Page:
One thing people get wrong about law when looking at old text is trying to apply modern definitions to them to imply intent. People will get hung up on the term "regulated" and try to say that it means it is only under the government's authority that these militias can/should exist, but that's simply not the case. This has been written not simply as a law of the land but enshrined as a recognition of a fundamental right of the people, it is not some privilege for the government to bestow on certain individuals it deems worthy but a God-given right for all free men. Personally I argue that felons who have served their time and are now free should also be able to own firearms, as they are often living in poorer areas where the need for self-defense is greater and a responsive police presence is often rarer, but this is a separate discussion. Militias could be formed for any region as small as a neighborhood up to and including for an entire state themselves, and the purpose of the 2nd amendment was both to protect your space both from external invaders and corruption of your own government (see The Battle of Athens). But moving on from that, the rest of the text is quite clear (such a rare thing in law these days) as "shall not be infringed" does not leave open any interpretation about "well these gun laws are ok because X." It very clearly says shall not be infringed. Any law designed to ban a particular firearm is an infringement. Any tax is in fact designed to keep poor people unarmed (historically these taxes were designed specifically to prevent minorities from being able to access guns). 

And to those trying to say "yUo CaRe AbOuT gUnS mOrE tHaN wOmEn'S rIgHtS," do yourself a favor and don't be this person. 

rights as a gun

This person wants women to be:

  • Arbitrarily limited to size and capacity
  • Limited on what accessories are allowed to be worn
  • How fast you can do things (shooting semi-auto vs burst vs full auto)
  • Banned from all government buildings, passenger cabins on planes and schools
  • Not allowed to be in use while under the influence 
  • Banned from certain states/jurisdictions entirely
  • Some require a waiting period of many months and government application approval to be legal 

Array

  • 2
Oct 8, 2021 - 3:55pm

I grew up in a town that had an extremely high murder rate - top 10 in the country, and I was just outside of it on a farm. We used to have drug dealers come onto our property to do deals. We would chase them away with shotguns.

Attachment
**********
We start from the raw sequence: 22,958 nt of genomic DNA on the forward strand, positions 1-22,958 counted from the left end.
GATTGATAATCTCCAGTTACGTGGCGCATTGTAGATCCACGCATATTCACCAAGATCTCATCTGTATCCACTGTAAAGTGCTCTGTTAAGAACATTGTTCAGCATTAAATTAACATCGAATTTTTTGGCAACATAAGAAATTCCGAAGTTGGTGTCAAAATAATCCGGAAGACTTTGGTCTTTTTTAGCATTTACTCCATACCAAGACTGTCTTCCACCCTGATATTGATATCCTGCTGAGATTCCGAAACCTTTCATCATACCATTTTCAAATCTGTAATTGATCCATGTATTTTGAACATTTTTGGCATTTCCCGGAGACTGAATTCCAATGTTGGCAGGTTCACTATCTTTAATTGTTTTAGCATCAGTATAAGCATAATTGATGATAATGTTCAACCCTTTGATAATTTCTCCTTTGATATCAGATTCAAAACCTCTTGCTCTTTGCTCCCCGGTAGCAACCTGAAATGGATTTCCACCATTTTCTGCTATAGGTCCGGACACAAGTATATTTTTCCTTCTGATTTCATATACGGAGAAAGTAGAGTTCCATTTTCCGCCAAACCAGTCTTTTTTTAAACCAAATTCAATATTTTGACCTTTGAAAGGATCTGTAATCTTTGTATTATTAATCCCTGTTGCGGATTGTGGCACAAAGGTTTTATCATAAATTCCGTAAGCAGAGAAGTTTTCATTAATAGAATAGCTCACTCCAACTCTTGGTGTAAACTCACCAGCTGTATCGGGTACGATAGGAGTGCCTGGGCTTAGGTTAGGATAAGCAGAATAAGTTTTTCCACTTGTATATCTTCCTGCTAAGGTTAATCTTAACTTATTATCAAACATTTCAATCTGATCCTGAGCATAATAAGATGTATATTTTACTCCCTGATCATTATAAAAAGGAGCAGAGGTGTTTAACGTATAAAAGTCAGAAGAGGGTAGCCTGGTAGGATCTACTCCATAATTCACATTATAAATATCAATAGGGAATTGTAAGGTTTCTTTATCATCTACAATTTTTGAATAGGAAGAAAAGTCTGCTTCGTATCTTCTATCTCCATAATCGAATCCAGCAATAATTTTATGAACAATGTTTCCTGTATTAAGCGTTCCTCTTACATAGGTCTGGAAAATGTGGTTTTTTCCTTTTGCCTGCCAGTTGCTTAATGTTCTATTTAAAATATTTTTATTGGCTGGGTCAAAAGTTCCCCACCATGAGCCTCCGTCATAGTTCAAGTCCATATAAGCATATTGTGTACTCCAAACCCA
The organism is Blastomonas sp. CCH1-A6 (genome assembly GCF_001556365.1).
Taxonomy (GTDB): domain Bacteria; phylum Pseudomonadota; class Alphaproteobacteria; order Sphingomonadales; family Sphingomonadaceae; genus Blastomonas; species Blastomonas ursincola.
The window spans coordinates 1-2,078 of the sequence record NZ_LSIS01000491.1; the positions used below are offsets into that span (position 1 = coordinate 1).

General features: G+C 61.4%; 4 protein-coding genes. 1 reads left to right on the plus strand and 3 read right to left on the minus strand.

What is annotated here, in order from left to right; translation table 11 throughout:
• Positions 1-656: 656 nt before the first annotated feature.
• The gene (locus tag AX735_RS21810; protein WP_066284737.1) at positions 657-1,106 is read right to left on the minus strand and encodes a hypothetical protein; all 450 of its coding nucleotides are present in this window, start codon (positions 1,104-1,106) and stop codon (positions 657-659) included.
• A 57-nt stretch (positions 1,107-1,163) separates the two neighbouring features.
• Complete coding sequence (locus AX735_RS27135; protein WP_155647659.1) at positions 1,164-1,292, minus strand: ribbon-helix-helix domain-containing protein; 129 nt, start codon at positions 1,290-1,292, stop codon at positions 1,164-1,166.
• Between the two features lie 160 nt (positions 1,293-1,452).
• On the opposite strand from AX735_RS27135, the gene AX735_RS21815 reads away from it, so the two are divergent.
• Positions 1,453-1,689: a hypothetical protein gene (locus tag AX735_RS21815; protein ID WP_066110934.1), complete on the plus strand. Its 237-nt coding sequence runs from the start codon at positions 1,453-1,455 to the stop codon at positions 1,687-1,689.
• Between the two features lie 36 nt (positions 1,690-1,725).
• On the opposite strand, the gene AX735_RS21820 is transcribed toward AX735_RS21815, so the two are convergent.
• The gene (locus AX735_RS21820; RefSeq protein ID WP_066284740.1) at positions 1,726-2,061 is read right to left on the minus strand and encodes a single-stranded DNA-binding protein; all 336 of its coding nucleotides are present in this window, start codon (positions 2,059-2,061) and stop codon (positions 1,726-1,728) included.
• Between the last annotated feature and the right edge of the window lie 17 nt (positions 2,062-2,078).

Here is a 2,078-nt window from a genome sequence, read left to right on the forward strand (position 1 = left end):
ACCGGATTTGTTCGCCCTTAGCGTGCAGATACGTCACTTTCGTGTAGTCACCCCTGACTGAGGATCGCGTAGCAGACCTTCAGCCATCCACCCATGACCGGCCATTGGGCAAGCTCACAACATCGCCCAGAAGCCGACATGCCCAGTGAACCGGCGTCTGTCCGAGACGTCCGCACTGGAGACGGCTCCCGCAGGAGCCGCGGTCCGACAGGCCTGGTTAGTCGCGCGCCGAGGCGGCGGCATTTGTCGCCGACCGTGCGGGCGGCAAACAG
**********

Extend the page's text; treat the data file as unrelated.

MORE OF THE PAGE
I now live in a rougher neighborhood in a city, and we frequently have break in attempts. I have a big Great Dane and just let him deal with it. We had people try to break in last week, and I just said you better run or the dog is coming after you. Have had that happen several times. I could grab a gun, but a big dog works way better with lower personal risk. 

  • 2
Oct 9, 2021 - 1:24pm

Do Great Danes make good guard dogs, I know they were bred as hunting dogs in the past. Generally curious

Quant (ˈkwänt) n: An expert, someone who knows more and more about less and less until they know everything about nothing.

Oct 11, 2021 - 12:51am

I grew up with Doberman and Mastiffs which are also territorial. The Doberman would work in coordination with one another, which was cool but not something to be on the wrong side of. The Mastiffs were so big that they just stand up and stare at you, which is enough because they are huge. My Great Dane goes ballistic and puts his feet up above the door to bark at anyone on our porch. He's like 8 feet tall when he stands on his hind legs and basically sounds like a bear. There's no reason to mess with that. All in, a group of Doberman are the scariest to me because they work together. The Danes are very good guard dogs and based on sheer size and volume of their bark would be tough to mess with as an intruder. 

  • 3
Oct 8, 2021 - 11:48pm

Nesciunt nihil aut illum aliquid. Aut rerum et earum.

Commodi aut eius quidem illum adipisci eveniet. Porro molestiae illum aut et tempore omnis qui cumque. Cupiditate quia voluptatum sequi repellendus sint illum quisquam.

Accusantium quas quod explicabo iure non. Maxime ad quisquam ea soluta amet. Dolor labore est dolores qui dolorum quos est. Et beatae dolor qui corrupti ab nesciunt fugiat. Officiis dolorem et eaque et. Qui eos dolor at magnam corporis. Sed modi nostrum id excepturi quas non. Aut eum dolore et ipsam asperiores id pariatur.

Est expedita qui facere eum dolores. Rerum perspiciatis sed aut necessitatibus beatae.

Oct 9, 2021 - 1:23pm

Modi voluptatibus dolores tempore libero consequatur. Earum et quo aut quidem. Ut nesciunt qui sed officia.

Reprehenderit dolorem at quo ea provident. Ab a rerum consequatur. Veritatis magni accusantium veniam in qui reprehenderit. Qui nemo et exercitationem architecto fugit nostrum. Est expedita molestiae quis quia magni quis.

Quam occaecati perspiciatis temporibus reprehenderit ab. Nihil tempora ut harum dolore omnis qui. Esse alias et nesciunt nesciunt sit eum a. Deserunt qui nam voluptas blanditiis velit doloribus.

Quant (ˈkwänt) n: An expert, someone who knows more and more about less and less until they know everything about nothing.

Start Discussion

Total Avg Compensation

November 2021 Investment Banking

  • Director/MD (10) $853
  • Vice President (40) $360
  • Associates (235) $234
  • 2nd Year Analyst (144) $156
  • 3rd+ Year Analyst (34) $154
  • Intern/Summer Associate (107) $146
  • 1st Year Analyst (514) $136
  • Intern/Summer Analyst (394) $84